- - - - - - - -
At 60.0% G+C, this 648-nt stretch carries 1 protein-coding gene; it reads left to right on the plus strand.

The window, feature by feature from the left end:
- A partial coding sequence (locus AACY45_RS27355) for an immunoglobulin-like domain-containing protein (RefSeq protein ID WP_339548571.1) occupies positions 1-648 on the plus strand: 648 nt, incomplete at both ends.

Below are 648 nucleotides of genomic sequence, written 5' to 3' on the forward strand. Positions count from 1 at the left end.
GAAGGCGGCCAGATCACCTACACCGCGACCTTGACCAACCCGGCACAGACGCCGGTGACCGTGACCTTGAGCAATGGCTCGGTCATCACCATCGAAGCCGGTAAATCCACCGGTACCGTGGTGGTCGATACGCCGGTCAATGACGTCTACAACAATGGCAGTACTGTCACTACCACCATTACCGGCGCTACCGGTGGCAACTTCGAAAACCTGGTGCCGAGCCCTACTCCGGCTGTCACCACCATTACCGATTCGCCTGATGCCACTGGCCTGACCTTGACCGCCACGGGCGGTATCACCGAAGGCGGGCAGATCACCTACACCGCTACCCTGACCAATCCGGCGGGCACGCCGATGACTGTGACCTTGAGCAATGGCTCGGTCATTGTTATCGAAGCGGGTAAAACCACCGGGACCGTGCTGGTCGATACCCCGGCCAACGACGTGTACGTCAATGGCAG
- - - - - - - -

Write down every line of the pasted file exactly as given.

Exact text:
At 60.0% G+C, this 648-nt stretch carries 1 protein-coding gene; it reads left to right on the plus strand.

The window, feature by feature from the left end:
- A partial coding sequence (locus AACY45_RS27355) for an immunoglobulin-like domain-containing protein (RefSeq protein ID WP_339548571.1) occupies positions 1-648 on the plus strand: 648 nt, incomplete at both ends.

Below are 648 nucleotides of genomic sequence, written 5' to 3' on the forward strand. Positions count from 1 at the left end.
GAAGGCGGCCAGATCACCTACACCGCGACCTTGACCAACCCGGCACAGACGCCGGTGACCGTGACCTTGAGCAATGGCTCGGTCATCACCATCGAAGCCGGTAAATCCACCGGTACCGTGGTGGTCGATACGCCGGTCAATGACGTCTACAACAATGGCAGTACTGTCACTACCACCATTACCGGCGCTACCGGTGGCAACTTCGAAAACCTGGTGCCGAGCCCTACTCCGGCTGTCACCACCATTACCGATTCGCCTGATGCCACTGGCCTGACCTTGACCGCCACGGGCGGTATCACCGAAGGCGGGCAGATCACCTACACCGCTACCCTGACCAATCCGGCGGGCACGCCGATGACTGTGACCTTGAGCAATGGCTCGGTCATTGTTATCGAAGCGGGTAAAACCACCGGGACCGTGCTGGTCGATACCCCGGCCAACGACGTGTACGTCAATGGCAG